Denmark is a northern European country, part of Scandinavia, with a highly developed economy, a high standard of living and a favourable environment for starting a business. The financial statements of Danish companies are published annually. Small companies are entitled to an exemption from the annual audit.
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As a member of the European Union (EU), Denmark complies with the accounting, audit and financial reporting requirements set out in EU decrees and directives incorporated into national laws and decrees. In terms of accounting and audit Denmark has brought its legal framework to complete conformity with the EU requirements.
Requirements regarding accounting and financial reporting are regulated by the Danish Companies Act (Selskabsloven).
All Danish companies must file annual financial statements with the Danish Commerce and Companies Agency (DCCA); this information will be available to the public.
The following types of legal entities must file financial statements:
In accordance with the requirements of the EU incorporated into the Danish Financial Statements Act 2002, listed companies in Denmark must apply EU-approved International Financial Reporting Standards in their consolidated financial statements and in separate financial statements for listed companies that are not in a group and do not prepare consolidated financial statements. Other companies must comply with the Danish Financial Statements Act. They can choose to apply the International Financial Reporting Standards or the Danish accounting standards (Danish GAAP) developed by the Danish Accounting Standards Committee (DASC) FSR - Danske Revisorer.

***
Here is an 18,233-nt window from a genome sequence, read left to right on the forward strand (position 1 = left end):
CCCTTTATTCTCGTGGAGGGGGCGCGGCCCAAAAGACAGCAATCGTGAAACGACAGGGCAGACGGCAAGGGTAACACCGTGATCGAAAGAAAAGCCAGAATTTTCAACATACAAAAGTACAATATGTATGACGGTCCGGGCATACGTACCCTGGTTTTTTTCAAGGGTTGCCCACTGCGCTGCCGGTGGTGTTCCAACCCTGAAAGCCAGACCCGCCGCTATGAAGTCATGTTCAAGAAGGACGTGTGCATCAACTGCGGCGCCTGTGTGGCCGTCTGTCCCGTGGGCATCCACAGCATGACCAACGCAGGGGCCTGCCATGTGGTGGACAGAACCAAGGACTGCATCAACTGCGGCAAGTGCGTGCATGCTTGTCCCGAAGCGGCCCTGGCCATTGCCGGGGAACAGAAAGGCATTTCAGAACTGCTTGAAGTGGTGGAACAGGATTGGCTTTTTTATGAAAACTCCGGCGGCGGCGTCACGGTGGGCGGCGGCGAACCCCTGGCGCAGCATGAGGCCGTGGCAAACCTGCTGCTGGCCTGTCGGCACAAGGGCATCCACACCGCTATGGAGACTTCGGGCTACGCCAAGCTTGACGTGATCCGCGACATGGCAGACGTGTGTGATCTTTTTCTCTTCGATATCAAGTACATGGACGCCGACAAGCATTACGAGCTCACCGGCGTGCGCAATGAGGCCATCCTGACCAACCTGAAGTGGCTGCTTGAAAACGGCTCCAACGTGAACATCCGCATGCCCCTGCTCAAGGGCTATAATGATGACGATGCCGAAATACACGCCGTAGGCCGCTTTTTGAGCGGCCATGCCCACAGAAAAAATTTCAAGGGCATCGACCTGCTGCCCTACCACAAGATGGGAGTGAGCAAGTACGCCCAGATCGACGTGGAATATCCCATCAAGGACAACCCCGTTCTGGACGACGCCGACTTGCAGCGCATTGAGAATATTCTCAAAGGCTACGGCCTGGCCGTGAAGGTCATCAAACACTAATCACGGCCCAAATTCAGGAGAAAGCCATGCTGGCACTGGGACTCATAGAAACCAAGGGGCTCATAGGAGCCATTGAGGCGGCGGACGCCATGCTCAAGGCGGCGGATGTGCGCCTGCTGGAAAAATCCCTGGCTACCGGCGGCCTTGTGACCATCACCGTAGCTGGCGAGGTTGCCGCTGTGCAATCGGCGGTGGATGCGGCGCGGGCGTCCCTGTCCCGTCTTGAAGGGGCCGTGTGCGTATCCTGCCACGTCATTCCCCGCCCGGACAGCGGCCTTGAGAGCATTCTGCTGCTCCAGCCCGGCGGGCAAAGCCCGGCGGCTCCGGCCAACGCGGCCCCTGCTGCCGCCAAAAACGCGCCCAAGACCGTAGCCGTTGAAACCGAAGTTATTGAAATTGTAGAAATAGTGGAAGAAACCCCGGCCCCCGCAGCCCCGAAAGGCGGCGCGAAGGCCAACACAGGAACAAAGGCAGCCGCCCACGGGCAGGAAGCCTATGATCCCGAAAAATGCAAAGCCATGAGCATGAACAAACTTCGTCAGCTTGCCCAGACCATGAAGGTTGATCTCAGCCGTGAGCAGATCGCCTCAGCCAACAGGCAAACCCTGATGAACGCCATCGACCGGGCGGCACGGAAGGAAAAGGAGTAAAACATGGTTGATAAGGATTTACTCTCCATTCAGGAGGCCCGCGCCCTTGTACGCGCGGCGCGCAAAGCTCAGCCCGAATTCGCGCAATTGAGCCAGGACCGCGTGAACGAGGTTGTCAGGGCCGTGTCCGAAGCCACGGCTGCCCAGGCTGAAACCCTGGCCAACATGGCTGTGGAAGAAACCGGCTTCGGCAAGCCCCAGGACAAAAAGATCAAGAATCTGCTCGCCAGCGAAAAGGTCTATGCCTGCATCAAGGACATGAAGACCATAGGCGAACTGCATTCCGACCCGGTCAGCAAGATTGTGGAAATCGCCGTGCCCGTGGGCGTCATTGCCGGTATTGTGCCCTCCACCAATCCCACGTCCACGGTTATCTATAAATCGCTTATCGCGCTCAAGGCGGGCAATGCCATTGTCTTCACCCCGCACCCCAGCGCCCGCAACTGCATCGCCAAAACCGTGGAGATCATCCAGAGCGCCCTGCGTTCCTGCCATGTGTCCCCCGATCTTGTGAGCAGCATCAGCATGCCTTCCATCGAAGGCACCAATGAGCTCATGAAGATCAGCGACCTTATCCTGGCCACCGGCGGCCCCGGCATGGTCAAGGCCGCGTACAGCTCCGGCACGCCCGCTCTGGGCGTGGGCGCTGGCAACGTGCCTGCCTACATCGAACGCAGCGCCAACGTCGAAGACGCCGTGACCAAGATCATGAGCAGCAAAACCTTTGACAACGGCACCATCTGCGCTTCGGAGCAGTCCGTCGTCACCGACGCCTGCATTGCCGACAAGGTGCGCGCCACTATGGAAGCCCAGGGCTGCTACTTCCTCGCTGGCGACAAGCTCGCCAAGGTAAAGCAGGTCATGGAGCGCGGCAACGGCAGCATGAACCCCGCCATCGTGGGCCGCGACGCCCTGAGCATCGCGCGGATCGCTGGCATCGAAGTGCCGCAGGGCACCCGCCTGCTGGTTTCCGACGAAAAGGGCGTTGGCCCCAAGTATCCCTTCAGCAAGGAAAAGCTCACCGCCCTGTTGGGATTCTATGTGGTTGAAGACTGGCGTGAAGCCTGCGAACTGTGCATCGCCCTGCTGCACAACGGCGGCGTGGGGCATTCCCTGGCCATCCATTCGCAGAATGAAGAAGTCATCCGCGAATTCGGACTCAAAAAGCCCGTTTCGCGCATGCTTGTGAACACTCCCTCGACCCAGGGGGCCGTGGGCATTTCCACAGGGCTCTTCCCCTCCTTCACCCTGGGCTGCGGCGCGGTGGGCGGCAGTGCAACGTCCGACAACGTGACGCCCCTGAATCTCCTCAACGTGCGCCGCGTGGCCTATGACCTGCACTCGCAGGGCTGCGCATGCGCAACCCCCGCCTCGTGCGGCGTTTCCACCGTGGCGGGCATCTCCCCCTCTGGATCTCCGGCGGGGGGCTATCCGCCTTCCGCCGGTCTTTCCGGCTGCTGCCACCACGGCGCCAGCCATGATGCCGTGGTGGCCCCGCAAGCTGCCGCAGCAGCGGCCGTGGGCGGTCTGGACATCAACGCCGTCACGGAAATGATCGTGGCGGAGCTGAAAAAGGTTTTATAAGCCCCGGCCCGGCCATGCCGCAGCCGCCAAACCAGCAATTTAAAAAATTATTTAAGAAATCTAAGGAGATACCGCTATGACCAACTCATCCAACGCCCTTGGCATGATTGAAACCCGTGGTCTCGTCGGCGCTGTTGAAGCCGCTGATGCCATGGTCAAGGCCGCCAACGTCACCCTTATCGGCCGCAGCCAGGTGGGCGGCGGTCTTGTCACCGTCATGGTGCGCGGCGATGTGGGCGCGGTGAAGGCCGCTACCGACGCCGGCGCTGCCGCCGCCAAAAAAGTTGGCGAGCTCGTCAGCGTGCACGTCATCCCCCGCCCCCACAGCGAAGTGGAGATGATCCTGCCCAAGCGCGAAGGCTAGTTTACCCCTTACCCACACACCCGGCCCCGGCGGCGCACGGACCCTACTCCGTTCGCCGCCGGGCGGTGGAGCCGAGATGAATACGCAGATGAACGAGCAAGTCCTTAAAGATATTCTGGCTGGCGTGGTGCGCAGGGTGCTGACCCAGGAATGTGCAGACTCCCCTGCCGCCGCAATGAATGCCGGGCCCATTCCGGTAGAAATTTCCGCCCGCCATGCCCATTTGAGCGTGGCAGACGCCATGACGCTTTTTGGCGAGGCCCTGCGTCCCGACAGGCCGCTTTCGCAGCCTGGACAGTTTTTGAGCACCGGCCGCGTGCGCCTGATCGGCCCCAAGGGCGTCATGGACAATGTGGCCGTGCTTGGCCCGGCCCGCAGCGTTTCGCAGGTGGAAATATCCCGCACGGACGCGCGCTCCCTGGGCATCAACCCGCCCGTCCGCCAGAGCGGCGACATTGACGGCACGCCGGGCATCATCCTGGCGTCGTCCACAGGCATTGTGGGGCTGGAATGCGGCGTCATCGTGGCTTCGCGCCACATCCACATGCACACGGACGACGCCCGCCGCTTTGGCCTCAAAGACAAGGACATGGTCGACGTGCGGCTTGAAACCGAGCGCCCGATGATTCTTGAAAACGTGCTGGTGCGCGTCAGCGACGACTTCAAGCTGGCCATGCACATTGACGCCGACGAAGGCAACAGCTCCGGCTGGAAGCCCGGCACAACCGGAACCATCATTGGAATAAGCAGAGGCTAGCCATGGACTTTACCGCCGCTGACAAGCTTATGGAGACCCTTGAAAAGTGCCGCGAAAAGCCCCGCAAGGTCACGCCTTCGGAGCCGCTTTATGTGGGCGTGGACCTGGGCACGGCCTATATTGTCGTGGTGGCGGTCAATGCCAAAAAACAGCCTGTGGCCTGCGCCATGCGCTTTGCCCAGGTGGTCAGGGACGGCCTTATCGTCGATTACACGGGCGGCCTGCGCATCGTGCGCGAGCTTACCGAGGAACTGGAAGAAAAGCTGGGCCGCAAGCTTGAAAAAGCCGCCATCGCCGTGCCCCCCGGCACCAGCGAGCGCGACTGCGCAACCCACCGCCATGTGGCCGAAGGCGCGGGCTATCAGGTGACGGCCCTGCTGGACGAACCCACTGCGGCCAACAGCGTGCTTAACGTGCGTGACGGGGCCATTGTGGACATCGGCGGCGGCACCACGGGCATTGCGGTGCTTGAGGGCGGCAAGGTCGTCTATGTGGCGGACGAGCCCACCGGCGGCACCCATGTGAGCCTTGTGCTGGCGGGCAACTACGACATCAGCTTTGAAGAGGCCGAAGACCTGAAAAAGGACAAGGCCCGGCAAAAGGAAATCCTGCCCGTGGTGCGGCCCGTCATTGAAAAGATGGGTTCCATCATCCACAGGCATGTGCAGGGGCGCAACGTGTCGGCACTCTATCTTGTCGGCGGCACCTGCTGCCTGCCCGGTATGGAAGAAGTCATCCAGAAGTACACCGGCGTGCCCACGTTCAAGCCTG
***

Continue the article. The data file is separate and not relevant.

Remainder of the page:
Financial year corresponds to calendar year: from 1 January to 31 December; the deadline for filing an annual report is 31 May.
Companies must file their annual report with the Danish Business Authority. An annual report must be received by the Danish Business Authority not later than 5 months after the end of the financial year.
For listed companies and national joint stock companies, the deadline is 4 months after the end of the financial year.
Tax year is a calendar year or another 12-month period if the taxpayer has informed the Tax Agency of it.
In the case of failure to comply with the time limit for filing of accounts, each member of the board will be imposed with a fine of up to 3 000 DKK. In the case of further delay, it may result in a compulsory dissolution of the company.
Companies incorporated in Denmark must annually file audited financial statements with the Registrar of Companies. Small companies, however, in accordance with the Companies Act, have the right to be exempted from audit if during two straight years the company exceeds the limits:
This exemption applies until the company approves otherwise at an annual general meeting of shareholders.
Audit exemption is only possible for future financial statements. Hence, previous reporting periods cannot be exempted from compulsory audit.
Audit exemption do not apply to commercial foundations and investment companies with employees even if they meet the criteria.
Audit exemption is lost if the company, affiliated person or sole owner of the company receives a fixed penalty notice or is convicted of violation of companies legislation, accounting legislation or taxes and duties legislation. In such cases the company’s financial statements for the subsequent reporting year is subject to audit.
A company’s directors are responsible for preparation of consolidated financial statements of the company that gives truthful and objective representation in accordance with the International Financial Reporting Standards and additional requirements of the Danish Financial Statements Act, and audit conducted in accordance with the International Standards on Auditing and additional requirements applicable in Denmark.
Companies of Denmark that have subsidiaries must prepare and file consolidated financial statements and a consolidated management report.
A subsidiary is a company that is more than 50% owned by another company. There are cases when a company that is 50% or less than 50% owned by another company is considered a subsidiary if it is controlled by the company. A company controls a subsidiary if the following conditions are met:
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